Burgh Island Geraldine Burles

Geraldine Burles

England has many tidal causeways, renowned for being on TV when forgetful drivers don’t check the times and get stranded, as the waters rush in. In a nutshell, a tidal causeway is when you can walk to the island at low tide, but have to wait for the tide to go out again before you can get back (unless you have a boat!)

Burgh Island (Devon) is a tidal island off the South Devon coast, near a small seaside village called Bigbury-on-Sea. There are a few buildings on the hotel including a pub. The best-known is an art-deco hotel (easy to recognise as it’s often featured in Agatha Christie TV dramas). The island has a unique sea tractor that can ferry guests across, when the tide is in.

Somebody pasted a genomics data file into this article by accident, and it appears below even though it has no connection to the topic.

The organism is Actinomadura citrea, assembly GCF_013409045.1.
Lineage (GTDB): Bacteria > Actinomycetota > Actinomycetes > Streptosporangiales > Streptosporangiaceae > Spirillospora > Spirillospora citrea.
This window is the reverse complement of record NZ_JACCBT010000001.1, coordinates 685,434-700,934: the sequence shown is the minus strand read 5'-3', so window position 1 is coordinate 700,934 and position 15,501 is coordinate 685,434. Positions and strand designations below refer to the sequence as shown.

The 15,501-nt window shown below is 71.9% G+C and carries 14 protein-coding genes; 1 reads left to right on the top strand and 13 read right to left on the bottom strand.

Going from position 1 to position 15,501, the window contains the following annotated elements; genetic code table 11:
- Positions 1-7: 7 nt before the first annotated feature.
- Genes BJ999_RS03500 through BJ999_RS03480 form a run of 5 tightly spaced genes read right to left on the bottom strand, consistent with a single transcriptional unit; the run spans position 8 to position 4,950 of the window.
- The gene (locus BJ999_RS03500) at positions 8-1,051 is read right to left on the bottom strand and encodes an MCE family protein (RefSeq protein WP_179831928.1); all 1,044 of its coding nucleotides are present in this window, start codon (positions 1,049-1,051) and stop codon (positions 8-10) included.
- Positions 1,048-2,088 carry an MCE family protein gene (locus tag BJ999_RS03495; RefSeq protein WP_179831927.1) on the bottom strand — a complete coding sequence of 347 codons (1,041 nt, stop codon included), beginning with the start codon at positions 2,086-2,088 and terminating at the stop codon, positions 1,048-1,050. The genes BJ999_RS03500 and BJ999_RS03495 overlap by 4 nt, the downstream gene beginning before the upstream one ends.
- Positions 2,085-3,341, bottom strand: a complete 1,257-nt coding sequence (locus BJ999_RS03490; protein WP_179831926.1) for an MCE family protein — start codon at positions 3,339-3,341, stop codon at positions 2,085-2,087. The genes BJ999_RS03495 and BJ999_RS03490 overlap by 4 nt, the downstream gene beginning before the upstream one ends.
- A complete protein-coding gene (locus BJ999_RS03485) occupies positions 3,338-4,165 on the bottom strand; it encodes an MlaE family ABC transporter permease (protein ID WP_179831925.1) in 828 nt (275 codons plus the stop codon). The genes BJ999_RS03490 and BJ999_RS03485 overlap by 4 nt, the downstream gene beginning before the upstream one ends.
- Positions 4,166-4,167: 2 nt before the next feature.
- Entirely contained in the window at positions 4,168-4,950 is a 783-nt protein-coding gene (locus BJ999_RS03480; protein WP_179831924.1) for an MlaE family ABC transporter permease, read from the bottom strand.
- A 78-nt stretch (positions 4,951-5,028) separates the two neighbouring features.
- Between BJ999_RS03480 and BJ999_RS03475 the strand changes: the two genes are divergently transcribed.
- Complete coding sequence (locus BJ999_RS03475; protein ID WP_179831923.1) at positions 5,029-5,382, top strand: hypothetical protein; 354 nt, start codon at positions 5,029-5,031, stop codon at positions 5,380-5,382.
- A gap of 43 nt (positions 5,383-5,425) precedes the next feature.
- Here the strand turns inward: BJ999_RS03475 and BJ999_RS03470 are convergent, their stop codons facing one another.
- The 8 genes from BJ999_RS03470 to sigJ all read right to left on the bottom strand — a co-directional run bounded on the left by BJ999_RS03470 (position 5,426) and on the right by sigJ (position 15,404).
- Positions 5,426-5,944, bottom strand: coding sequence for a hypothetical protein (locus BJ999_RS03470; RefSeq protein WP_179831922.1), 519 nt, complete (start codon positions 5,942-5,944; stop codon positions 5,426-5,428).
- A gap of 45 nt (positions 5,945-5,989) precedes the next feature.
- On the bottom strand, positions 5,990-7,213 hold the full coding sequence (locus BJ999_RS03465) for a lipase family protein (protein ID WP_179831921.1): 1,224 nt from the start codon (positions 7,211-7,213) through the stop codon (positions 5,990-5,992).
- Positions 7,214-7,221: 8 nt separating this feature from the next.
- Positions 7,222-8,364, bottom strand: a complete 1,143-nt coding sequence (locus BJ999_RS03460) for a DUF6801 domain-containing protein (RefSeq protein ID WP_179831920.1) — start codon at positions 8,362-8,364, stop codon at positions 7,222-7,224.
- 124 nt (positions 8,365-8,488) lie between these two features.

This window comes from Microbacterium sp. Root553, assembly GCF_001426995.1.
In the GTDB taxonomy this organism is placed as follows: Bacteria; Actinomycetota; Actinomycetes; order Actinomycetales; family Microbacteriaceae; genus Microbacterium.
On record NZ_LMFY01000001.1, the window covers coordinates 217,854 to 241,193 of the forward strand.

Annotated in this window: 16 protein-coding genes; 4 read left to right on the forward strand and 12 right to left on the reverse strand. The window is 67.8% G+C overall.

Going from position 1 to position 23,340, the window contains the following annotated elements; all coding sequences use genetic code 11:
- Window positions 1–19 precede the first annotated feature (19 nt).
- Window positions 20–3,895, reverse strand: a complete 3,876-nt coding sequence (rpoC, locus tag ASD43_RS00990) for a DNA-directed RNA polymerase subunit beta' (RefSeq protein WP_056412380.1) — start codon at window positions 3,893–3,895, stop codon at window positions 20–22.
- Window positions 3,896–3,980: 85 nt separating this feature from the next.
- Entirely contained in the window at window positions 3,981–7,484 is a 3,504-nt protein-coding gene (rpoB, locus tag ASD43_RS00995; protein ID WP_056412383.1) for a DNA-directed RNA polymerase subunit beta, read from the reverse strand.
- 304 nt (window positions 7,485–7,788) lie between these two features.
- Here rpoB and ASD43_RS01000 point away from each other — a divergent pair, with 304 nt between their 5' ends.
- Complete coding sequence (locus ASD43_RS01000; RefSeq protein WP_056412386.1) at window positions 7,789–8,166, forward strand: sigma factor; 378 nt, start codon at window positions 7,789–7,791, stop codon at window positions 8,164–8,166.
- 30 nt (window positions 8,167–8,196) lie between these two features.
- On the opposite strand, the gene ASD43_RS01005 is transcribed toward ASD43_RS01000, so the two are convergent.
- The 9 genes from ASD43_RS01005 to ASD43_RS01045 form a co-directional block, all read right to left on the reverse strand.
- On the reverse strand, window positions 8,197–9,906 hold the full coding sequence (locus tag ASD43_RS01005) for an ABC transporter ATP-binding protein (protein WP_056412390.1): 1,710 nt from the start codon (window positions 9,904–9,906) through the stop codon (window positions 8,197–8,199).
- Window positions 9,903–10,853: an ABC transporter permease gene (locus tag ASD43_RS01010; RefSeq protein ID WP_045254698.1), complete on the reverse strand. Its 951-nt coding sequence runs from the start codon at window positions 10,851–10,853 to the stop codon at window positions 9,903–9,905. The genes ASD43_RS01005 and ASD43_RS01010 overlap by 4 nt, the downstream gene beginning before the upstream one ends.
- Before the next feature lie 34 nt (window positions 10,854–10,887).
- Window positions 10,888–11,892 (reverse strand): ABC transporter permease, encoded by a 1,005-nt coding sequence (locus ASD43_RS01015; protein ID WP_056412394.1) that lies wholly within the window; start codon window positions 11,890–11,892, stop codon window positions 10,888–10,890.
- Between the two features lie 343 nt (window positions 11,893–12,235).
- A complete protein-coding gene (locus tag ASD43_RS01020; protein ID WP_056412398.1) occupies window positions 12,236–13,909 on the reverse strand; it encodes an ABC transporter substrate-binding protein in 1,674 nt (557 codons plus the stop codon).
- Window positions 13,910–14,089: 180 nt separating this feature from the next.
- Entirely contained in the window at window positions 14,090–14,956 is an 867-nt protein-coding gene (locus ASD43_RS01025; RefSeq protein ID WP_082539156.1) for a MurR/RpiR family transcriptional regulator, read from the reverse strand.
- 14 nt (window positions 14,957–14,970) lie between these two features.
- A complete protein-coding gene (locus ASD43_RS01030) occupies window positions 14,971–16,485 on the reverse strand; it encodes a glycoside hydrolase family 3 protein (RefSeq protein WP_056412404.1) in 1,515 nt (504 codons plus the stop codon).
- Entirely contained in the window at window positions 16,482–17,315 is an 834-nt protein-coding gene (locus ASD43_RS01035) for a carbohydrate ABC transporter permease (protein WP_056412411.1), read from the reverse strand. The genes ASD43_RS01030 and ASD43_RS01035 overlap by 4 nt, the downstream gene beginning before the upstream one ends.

St Michael’s Mount (Cornwall) is very recognisable and is linked to the town of Marazion via a causeway. Managed by the National Trust, dogs are not allowed a lot of the year as there are not many shady areas, so it’s done for their safety in warm weather. In 1755, a Lisbon earthquake caused a tsunami here and the the sea rose 6 feet in 10 minutes, rising and falling for 5 hours, causing loss of life and property.

Mersea Island (Essex) is a hidden gem, you would never think that Essex had its own Caribbean-like island! Just 9 miles south of Colchester, it’s split into east and west Mersea, connecting to the mainland by the Strood, a causeway that floods at high tide. Like Norfolk and Suffolk, it’s famed for its pretty pastel-coloured beach huts.

Asparagus Island (Cornwall) is indeed named after the wild asparagus that grows here. It lies on the western side of the Lizard Peninsula.

Horsey Island (Essex) is part of Hamford Water National Nature Reserve, and permission is needed to visit, as it’s managed by Natural England.

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